Interdivisional Employee Rotation Policy. We do not have a policy requiring interdivisional rotation because we have not thought such a policy was necessary for the development of the staff. However, division directors have been encouraged to transfer staff within their divisions when it is in the interest of the individual and the division. Also, some interdivisional transfers come about in the operation of the Competitive Selection process where a staff member from one division is selected to fill a higher grade position in another division. I am not aware of any real need for a change. in our policy at the present time.
I realize that many changes have been placed on the divisions and staff, particularly in the last year. However, both the Comptroller General and I believe they will result in a more effective GAO when they are fully implemented. This is what we all want. With your cooperation and support we believe we can achieve that objective.
UPWARD MOBILITY PROGRAM Mr. STAATS. I might add one point here, Mr. Chairman. We have what we think is one of the best upward mobility programs in the government. We take individuals who are not professionals, maybe administrative or clerical even, and help them with their expenses to go to college, and then hire them as professionals. We would like to supply the information for the record on the number of those individuals. We have had very favorable comment on that from other agencies. Mr. BENJAMIN. Please.
Have you ever been analyzed, reviewed, or evaluated by any part of the Civil Rights Division or the Equal Opportunity Employment Commission?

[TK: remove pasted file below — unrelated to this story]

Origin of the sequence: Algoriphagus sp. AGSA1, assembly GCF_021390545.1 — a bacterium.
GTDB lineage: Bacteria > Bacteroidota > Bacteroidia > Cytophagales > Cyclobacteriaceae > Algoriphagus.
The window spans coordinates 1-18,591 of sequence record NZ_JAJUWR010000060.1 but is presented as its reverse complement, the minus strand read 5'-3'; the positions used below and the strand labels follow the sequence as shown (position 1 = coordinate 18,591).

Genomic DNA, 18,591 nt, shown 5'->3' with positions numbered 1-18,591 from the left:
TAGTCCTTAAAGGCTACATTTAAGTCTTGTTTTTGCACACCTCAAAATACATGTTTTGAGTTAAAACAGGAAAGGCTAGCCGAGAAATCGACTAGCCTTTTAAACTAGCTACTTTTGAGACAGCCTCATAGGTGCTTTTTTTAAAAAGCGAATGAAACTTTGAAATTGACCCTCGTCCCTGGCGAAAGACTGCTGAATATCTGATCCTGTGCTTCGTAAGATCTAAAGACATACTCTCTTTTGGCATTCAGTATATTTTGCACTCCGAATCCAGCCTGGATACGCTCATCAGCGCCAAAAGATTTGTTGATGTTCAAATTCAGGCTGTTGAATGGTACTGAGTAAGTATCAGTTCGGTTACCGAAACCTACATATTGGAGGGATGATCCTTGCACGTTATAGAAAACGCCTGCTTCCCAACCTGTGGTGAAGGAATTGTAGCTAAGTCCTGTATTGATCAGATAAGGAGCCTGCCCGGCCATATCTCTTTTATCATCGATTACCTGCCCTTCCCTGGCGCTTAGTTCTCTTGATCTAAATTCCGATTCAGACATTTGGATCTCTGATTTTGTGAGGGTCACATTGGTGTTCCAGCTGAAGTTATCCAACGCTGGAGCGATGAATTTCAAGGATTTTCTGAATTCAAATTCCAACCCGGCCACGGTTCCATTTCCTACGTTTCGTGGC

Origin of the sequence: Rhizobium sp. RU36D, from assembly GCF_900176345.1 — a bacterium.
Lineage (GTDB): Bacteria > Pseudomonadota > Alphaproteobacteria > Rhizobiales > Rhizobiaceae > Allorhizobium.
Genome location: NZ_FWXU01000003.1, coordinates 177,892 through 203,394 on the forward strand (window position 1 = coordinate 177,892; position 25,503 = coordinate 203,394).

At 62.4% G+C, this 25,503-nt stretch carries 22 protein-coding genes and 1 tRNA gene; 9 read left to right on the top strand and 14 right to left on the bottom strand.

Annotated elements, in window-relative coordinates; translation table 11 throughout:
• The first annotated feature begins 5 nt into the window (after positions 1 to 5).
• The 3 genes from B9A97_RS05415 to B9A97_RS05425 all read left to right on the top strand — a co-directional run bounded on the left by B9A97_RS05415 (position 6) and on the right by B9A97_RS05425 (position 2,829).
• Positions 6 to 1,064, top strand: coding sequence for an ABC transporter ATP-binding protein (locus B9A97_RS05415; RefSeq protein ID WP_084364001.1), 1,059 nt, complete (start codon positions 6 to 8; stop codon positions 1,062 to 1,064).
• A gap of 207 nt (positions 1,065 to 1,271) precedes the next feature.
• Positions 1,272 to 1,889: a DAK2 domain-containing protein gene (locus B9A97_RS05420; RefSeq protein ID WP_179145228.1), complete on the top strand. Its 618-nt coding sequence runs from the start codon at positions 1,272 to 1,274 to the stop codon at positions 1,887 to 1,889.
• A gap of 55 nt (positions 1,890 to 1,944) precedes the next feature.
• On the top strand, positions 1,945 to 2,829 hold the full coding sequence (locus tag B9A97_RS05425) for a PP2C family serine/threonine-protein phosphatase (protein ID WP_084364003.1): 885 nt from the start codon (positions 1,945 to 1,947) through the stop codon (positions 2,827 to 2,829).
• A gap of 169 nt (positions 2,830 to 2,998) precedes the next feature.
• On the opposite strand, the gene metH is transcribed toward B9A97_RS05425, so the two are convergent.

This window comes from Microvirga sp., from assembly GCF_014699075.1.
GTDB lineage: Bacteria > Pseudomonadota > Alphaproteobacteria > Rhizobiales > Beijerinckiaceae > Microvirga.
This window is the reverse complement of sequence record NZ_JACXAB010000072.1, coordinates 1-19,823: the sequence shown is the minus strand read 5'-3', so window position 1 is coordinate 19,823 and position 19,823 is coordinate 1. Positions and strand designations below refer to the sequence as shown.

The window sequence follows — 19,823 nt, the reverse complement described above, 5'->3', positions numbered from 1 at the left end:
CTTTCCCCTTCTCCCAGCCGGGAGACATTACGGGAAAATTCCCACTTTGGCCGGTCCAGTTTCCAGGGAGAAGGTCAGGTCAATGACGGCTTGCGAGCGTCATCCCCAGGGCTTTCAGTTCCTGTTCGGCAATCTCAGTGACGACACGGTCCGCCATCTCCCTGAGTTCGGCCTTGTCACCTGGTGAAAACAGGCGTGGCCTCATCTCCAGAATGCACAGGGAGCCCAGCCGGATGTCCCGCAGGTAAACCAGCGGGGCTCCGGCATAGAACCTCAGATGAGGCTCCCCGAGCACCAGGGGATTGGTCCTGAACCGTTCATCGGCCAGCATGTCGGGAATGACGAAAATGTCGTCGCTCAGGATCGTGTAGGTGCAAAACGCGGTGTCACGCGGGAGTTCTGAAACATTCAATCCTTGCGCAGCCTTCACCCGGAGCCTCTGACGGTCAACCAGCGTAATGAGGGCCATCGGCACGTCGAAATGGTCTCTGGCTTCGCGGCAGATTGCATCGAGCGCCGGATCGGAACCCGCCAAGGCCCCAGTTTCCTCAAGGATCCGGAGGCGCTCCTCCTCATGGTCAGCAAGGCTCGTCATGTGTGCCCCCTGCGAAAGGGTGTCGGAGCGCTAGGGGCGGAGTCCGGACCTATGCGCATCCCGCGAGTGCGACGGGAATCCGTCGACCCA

Mr. STAATS. The Civil Service Commission has evaluated our program. .
Mr. BENJAMIN. For your affirmative action? Mr. STAATS. Yes. Mr. BENJAMIN. Not only for the program but-Mr. STAATS. We have to update that once a year for them, and then they came in 2 years ago to make an evaluation.
Mr. PIN. A little over 2 years ago.
Mr. STAATS. About 2 years ago. I am happy to say, Mr. Chairman, that we have had a search for an equal opportunity officer for GAO and we think we have found a very good man in Mr. Yuille over here who just joined us about 3 or 4 weeks ago.
Mr. BENJAMIN. Have you seen this document? You haven't even seen it now, have you?
EMPLOYEE MORALE Mr. KELLER. Mr. Chairman, with reference to the material you handed me, the memorandum of December 20 concerns a different problem than equal employment. It is a broad question of employee morale as a result of a number of changes we have made. I have replied to that memorandum, which I will furnish for the record.
Mr. BENJAMIN. Please.
Mr. STAATS. Some of the criticism referred to in the December 20 memorandum comes about because we have been making a large number of changes in the way we do our work in GAO, and again to try to get our work out faster and at less cost. It puts a strain on an organization when you have changes of the kind that we have put into effect in the last 4 or 5 years. For example, some individuals didn't have to travel before and now they are having to travel. There is also a concern in GAO about the slowdown in promotions. This slowdown has come about because of the slowdown in our budget in the last 2 years, as we have pointed out. When your budget is stable or being reduced, then you obviously have fewer promotions than you do when you are not in that situation, so that both those factors I think play a part in this memorandum.
Mr. BENJAMIN. So that no one thinks that I totally agree with what you are saying, other than the section 311 restriction, I think we have been very fair in the GAO budget, but not necessarily the staff years, as you pointed out earlier.
Mr. STAATS. We are not making this as criticism at all. I hope you will understand this. We would like to have had some increase